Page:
I’ve never been good at multi-tasking. For some people, this just means they are really good at being present and make the most of every moment. But for me, it often means I’m just a frenzy of distraction, feeling pulled between multiple sources and not focusing enough on what’s in front of me. Since completing my MFA in 2011, I haven’t found much time to write, and there have been a host of things to blame–full-time jobs that required most of my creative energy, a high-risk pregnancy that left me with room only for worry, freelance clients, and now a darling little one year old whose needs constantly change. These are all things that have an appropriate claim on my time, and I do believe that our creative energies can manifest in many ways and it doesn’t take from who we are as artists. As someone who practices multiple art forms, I find I don’t tend to do all of them at once, instead I might focus heavily on one for awhile, which in turn inspires me to switch to another; but I trust my mind to keep a fluid channel between them, and hope that one will enrich another over time. And I have found that parenting itself is a creative act (and pregnancy and birth of course) honed that energy into something so much bigger and taught me to pay attention in a very unique way.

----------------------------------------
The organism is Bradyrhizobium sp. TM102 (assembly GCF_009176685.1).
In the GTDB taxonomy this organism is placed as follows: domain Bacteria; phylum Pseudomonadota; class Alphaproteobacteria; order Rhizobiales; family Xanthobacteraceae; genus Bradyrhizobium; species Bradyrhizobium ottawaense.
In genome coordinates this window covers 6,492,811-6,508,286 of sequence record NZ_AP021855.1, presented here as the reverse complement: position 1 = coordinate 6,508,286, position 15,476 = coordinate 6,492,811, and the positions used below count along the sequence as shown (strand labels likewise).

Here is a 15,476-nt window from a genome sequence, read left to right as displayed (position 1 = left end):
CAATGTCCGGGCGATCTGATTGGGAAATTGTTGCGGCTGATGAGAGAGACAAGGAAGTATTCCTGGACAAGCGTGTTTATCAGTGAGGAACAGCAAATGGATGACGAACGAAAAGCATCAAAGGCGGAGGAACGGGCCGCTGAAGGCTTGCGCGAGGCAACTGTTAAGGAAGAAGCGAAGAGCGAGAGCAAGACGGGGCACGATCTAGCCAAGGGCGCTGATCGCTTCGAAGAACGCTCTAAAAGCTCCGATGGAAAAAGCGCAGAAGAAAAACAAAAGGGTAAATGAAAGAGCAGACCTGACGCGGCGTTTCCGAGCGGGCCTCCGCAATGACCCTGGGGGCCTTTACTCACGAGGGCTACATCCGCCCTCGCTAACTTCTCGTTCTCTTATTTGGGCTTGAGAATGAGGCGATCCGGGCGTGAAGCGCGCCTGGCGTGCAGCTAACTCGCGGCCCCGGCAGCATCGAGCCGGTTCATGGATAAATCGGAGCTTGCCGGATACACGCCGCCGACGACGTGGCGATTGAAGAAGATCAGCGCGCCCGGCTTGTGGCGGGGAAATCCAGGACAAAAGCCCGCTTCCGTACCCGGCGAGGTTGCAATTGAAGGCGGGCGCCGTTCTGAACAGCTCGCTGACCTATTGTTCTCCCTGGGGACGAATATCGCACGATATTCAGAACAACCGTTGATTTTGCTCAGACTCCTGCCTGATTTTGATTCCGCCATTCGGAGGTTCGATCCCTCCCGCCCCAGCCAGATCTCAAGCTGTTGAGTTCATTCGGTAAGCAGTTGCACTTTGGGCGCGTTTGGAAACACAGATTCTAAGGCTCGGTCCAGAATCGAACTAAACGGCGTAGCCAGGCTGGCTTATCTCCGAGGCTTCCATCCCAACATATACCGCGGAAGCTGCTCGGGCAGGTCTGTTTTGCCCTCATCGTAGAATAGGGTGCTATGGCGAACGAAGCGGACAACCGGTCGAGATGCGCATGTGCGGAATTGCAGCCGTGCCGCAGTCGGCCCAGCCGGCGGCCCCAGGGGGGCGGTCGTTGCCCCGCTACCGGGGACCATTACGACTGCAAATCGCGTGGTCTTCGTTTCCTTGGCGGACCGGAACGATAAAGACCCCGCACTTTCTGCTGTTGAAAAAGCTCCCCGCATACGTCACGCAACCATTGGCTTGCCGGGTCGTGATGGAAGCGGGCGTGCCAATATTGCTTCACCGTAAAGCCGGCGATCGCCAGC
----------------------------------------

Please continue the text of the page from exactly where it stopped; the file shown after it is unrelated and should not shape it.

I’m pretty good at giving myself permission to take time away from writing or art making, and I do think that permission is necessary at times. But lately it feels more like an excuse to not make what I need to be making. So, I’m trying to return to poetry. For the past few months when I really have not had enough time or mind space to write beyond a line or two here and there, I’ve used reading to create little stepping stones to get me closer. I’ve been drawn especially to other mother-writers, learning how mothering has informed their writing, and sometimes how writing has informed their mothering. (I’ve logged some quotes I return to on my Tumblr here.) My poems have always had a more lyric bent rather than following any clear narrative, but especially in the last couple months of my pregnancy, and when I’ve tried to write since having a baby, I find myself trying to give form to this new way of being, loving, relating. One poem has been trying to come out since the first night I brought Alma home, and the title and a few lines are certain, but the rest has not found its proper shape. It’s time to write more regularly despite my disappointments at what ends up on the page, to write past (or through) all of that and beyond all the immediate needs and demands of my everyday life. To turn excuses into reasons to write anyway, to discover new language, new sounds and forms. Different fractures and fragments, but still a suturing together, a collage to find new meaning.